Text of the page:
ETS exposure in the workplace. Perceptions and reactions by employees in 114 work sites. Working Well Research Group [corrected]

UMMS Affiliation

Department of Medicine, Division of Preventive and Behavioral Medicine

Publication Date


Document Type



Adult; Air Pollutants, Occupational; *Attitude to Health; Female; Health Promotion; Humans; Male; Middle Aged; Organizational Policy; Prospective Studies; Smoking Cessation; Tobacco Smoke Pollution; Treatment Outcome; United States; *Workplace


Preventive Medicine


Employees are often exposed to and bothered by environmental tobacco smoke (ETS) in the workplace; however, little is known about correlates of workers' perceptions of their exposure. In this study, 20,801 employees in 114 work sites in the United States were surveyed; variables related to perceptions of exposure and being bothered by ETS were entered into regression models. Many of the workplaces had total or partial restrictions on smoking in the workplace; however, over half of the respondents (52.4%) reported they were exposed to ETS at work. Smoking policy, smoking status, age, gender, living with a smoker, and occupation contributed to models for perceived exposure and being bothered by tobacco smoke. Work site smoking restrictions seem to have an impact on employee attitudes concerning exposure to ETS. About 35% of employees were bothered regularly by smokiness at their workplaces, which made their working conditions both uncomfortable and exposed them to an unsafe working environment.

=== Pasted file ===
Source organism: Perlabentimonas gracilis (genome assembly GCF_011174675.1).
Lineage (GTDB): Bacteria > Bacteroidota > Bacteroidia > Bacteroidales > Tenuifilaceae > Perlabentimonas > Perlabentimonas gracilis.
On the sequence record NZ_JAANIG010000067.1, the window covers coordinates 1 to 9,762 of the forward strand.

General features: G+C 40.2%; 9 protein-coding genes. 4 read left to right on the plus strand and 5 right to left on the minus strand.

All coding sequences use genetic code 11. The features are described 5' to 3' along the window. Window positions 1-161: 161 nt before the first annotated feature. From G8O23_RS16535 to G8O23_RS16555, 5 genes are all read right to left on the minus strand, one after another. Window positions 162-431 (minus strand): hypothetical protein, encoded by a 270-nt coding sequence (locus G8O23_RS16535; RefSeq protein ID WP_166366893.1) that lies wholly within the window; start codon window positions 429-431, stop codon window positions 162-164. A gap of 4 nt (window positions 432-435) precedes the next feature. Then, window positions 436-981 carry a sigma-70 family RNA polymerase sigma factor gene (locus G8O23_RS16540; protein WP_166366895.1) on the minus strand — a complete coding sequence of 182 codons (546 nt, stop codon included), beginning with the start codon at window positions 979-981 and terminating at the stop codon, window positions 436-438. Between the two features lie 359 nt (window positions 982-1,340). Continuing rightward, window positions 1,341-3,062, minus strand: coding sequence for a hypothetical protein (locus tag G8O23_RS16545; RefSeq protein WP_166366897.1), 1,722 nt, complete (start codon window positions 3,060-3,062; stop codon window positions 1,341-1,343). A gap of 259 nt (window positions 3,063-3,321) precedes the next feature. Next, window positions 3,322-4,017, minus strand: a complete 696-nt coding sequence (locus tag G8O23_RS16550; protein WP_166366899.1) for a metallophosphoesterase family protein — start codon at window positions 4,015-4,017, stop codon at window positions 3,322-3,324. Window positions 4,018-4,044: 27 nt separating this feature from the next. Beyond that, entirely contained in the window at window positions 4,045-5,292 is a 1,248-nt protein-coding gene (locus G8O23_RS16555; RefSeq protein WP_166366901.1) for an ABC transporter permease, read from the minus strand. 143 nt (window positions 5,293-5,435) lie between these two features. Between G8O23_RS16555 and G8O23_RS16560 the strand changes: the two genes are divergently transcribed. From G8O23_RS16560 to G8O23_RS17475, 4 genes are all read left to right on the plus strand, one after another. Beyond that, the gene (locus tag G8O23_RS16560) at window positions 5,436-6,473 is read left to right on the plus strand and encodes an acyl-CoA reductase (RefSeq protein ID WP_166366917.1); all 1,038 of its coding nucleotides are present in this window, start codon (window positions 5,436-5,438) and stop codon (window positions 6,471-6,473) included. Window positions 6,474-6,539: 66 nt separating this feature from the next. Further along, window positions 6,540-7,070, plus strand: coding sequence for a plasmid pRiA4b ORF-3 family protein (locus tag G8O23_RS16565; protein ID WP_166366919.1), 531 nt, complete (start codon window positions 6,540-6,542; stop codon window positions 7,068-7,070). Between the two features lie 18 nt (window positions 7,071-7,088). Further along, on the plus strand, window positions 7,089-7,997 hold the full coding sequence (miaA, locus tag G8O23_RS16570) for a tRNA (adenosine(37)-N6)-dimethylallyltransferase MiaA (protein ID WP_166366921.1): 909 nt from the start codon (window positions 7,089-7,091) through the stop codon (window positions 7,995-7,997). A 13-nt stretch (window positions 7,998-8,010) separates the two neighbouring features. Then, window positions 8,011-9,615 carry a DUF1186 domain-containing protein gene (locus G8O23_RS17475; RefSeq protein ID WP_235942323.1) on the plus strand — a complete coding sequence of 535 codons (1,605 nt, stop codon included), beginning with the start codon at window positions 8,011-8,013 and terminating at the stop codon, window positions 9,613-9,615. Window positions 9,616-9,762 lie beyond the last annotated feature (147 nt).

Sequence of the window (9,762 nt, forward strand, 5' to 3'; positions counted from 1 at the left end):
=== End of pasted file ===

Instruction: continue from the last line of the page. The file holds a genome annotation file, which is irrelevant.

J Occup Environ Med. 1995 Sep;37(9):1086-92.

Journal/Book/Conference Title

Journal of occupational and environmental medicine / American College of Occupational and Environmental Medicine

Related Resources

Link to article in PubMed

PubMed ID